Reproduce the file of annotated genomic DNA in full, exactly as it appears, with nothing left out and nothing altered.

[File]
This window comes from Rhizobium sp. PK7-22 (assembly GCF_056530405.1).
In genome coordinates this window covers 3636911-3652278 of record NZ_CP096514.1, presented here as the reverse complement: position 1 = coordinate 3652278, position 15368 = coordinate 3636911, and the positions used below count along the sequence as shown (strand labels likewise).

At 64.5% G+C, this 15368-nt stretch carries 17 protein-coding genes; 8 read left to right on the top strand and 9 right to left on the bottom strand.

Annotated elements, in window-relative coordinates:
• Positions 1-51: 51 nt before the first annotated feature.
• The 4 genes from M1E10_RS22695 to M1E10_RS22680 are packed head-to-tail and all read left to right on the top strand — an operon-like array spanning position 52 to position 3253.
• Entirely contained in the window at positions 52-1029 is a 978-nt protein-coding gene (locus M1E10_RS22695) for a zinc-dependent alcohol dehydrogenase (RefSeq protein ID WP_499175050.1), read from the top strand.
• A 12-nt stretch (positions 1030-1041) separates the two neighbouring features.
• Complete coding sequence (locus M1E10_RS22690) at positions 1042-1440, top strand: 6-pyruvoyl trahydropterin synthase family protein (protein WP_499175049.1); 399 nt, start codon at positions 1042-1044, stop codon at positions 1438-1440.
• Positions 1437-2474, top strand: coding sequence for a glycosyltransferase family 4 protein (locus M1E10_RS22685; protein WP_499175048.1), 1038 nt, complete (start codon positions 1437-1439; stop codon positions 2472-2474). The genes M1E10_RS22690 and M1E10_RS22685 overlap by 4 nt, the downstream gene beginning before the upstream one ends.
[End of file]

This window comes from Rhizobium sp. PK7-22 (assembly GCF_056530405.1).
In genome coordinates this window covers 3636911-3652278 of record NZ_CP096514.1, presented here as the reverse complement: position 1 = coordinate 3652278, position 15368 = coordinate 3636911, and the positions used below count along the sequence as shown (strand labels likewise).

At 64.5% G+C, this 15368-nt stretch carries 17 protein-coding genes; 8 read left to right on the top strand and 9 right to left on the bottom strand.

Annotated elements, in window-relative coordinates:
• Positions 1-51: 51 nt before the first annotated feature.
• The 4 genes from M1E10_RS22695 to M1E10_RS22680 are packed head-to-tail and all read left to right on the top strand — an operon-like array spanning position 52 to position 3253.
• Entirely contained in the window at positions 52-1029 is a 978-nt protein-coding gene (locus M1E10_RS22695) for a zinc-dependent alcohol dehydrogenase (RefSeq protein ID WP_499175050.1), read from the top strand.
• A 12-nt stretch (positions 1030-1041) separates the two neighbouring features.
• Complete coding sequence (locus M1E10_RS22690) at positions 1042-1440, top strand: 6-pyruvoyl trahydropterin synthase family protein (protein WP_499175049.1); 399 nt, start codon at positions 1042-1044, stop codon at positions 1438-1440.
• Positions 1437-2474, top strand: coding sequence for a glycosyltransferase family 4 protein (locus M1E10_RS22685; protein WP_499175048.1), 1038 nt, complete (start codon positions 1437-1439; stop codon positions 2472-2474). The genes M1E10_RS22690 and M1E10_RS22685 overlap by 4 nt, the downstream gene beginning before the upstream one ends.